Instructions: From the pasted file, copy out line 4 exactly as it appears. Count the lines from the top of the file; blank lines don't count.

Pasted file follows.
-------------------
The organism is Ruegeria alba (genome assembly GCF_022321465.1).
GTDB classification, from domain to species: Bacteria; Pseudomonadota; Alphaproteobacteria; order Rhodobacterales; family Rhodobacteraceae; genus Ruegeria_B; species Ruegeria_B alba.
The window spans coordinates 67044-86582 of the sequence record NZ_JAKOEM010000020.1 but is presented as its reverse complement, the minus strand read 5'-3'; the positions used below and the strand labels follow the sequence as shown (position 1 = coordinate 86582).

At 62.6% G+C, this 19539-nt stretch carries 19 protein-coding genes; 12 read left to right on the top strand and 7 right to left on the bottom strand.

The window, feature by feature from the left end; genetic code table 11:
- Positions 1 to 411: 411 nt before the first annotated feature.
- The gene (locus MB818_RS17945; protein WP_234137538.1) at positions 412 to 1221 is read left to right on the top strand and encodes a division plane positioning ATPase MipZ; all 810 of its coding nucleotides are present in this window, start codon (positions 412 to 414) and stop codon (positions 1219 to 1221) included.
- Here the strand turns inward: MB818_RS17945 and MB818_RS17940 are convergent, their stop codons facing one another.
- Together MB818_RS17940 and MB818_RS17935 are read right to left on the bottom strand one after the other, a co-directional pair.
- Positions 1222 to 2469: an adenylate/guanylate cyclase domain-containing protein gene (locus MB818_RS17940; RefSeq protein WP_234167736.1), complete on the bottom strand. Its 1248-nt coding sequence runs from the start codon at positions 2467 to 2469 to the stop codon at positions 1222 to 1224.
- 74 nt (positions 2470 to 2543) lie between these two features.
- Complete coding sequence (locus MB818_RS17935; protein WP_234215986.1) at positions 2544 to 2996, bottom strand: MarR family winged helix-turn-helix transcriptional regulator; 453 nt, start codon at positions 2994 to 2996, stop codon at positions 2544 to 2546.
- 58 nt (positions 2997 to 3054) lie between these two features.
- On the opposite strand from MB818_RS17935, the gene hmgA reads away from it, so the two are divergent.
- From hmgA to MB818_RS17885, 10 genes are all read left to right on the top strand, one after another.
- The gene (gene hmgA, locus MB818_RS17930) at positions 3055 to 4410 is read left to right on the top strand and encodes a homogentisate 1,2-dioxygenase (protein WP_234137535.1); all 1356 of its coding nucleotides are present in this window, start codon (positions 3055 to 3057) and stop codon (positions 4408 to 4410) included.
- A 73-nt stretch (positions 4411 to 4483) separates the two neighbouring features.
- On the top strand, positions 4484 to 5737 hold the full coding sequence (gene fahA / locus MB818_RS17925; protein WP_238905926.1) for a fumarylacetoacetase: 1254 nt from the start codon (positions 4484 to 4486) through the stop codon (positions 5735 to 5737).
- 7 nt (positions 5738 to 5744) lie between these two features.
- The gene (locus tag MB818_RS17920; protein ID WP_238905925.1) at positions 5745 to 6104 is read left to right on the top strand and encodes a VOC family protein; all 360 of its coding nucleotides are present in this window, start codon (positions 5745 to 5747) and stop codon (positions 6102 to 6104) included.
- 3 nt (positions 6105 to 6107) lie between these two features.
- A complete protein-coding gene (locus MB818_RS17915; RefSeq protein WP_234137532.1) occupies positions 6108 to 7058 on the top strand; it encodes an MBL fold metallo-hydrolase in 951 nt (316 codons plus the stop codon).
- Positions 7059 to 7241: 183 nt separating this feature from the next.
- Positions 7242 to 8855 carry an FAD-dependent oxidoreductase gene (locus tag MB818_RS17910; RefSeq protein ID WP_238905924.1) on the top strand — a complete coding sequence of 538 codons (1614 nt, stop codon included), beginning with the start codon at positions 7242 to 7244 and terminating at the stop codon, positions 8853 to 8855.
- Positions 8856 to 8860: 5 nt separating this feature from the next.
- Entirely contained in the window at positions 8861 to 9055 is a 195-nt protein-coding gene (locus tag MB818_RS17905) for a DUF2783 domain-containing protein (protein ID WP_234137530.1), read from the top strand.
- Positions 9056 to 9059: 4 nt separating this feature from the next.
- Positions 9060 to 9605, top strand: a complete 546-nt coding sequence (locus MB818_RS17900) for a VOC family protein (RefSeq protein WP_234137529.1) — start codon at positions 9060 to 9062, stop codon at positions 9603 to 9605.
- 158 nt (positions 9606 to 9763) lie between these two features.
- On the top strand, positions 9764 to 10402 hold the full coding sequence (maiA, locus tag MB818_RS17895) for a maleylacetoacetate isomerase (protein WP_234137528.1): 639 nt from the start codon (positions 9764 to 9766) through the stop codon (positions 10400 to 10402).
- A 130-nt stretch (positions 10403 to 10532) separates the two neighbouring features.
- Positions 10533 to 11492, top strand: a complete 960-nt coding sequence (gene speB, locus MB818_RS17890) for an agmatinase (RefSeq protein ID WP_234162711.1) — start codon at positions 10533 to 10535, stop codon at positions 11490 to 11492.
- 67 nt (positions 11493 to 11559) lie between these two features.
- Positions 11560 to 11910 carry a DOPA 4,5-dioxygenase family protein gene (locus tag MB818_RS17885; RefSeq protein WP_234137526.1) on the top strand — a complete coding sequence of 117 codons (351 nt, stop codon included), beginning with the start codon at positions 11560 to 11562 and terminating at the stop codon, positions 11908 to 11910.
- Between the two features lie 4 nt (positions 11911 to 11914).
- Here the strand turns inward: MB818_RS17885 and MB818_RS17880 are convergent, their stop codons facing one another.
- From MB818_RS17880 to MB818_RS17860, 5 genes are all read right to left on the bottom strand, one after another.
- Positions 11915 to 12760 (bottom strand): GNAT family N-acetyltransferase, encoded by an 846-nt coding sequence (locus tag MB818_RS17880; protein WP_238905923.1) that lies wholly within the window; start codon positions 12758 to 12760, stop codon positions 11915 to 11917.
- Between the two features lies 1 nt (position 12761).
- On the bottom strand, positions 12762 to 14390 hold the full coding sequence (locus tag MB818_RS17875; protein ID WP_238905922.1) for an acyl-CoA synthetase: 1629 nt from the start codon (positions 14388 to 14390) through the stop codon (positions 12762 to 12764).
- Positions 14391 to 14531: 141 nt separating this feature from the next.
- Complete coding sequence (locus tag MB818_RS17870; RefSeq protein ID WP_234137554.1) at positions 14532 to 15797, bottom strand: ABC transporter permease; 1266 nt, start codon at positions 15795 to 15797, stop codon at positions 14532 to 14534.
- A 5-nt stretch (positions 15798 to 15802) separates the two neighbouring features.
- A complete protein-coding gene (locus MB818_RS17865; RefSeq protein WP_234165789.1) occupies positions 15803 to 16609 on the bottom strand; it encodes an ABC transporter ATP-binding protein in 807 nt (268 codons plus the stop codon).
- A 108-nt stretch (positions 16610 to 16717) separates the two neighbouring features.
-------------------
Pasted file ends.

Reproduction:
At 62.6% G+C, this 19539-nt stretch carries 19 protein-coding genes; 12 read left to right on the top strand and 7 right to left on the bottom strand.